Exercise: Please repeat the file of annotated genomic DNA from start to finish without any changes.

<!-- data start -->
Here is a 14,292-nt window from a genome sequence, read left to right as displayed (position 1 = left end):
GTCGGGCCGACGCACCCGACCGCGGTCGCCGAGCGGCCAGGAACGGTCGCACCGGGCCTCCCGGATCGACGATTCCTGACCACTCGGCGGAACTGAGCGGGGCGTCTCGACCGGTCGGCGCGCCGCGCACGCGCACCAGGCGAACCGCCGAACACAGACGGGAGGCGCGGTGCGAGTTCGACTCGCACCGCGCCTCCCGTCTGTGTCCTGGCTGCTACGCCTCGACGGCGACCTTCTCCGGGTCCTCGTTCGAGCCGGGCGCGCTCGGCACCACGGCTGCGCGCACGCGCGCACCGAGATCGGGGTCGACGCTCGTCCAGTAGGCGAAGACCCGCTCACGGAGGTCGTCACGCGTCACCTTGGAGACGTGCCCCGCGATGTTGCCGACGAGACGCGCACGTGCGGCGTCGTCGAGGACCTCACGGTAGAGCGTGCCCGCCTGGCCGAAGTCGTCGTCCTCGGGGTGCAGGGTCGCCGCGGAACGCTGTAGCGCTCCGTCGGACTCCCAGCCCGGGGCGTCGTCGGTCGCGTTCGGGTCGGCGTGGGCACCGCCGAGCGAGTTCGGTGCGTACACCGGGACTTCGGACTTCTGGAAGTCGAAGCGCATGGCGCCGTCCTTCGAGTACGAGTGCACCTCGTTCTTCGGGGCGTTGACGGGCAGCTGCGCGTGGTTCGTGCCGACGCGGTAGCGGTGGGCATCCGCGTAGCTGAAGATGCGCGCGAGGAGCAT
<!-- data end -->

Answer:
Here is a 14,292-nt window from a genome sequence, read left to right as displayed (position 1 = left end):
GTCGGGCCGACGCACCCGACCGCGGTCGCCGAGCGGCCAGGAACGGTCGCACCGGGCCTCCCGGATCGACGATTCCTGACCACTCGGCGGAACTGAGCGGGGCGTCTCGACCGGTCGGCGCGCCGCGCACGCGCACCAGGCGAACCGCCGAACACAGACGGGAGGCGCGGTGCGAGTTCGACTCGCACCGCGCCTCCCGTCTGTGTCCTGGCTGCTACGCCTCGACGGCGACCTTCTCCGGGTCCTCGTTCGAGCCGGGCGCGCTCGGCACCACGGCTGCGCGCACGCGCGCACCGAGATCGGGGTCGACGCTCGTCCAGTAGGCGAAGACCCGCTCACGGAGGTCGTCACGCGTCACCTTGGAGACGTGCCCCGCGATGTTGCCGACGAGACGCGCACGTGCGGCGTCGTCGAGGACCTCACGGTAGAGCGTGCCCGCCTGGCCGAAGTCGTCGTCCTCGGGGTGCAGGGTCGCCGCGGAACGCTGTAGCGCTCCGTCGGACTCCCAGCCCGGGGCGTCGTCGGTCGCGTTCGGGTCGGCGTGGGCACCGCCGAGCGAGTTCGGTGCGTACACCGGGACTTCGGACTTCTGGAAGTCGAAGCGCATGGCGCCGTCCTTCGAGTACGAGTGCACCTCGTTCTTCGGGGCGTTGACGGGCAGCTGCGCGTGGTTCGTGCCGACGCGGTAGCGGTGGGCATCCGCGTAGCTGAAGATGCGCGCGAGGAGCAT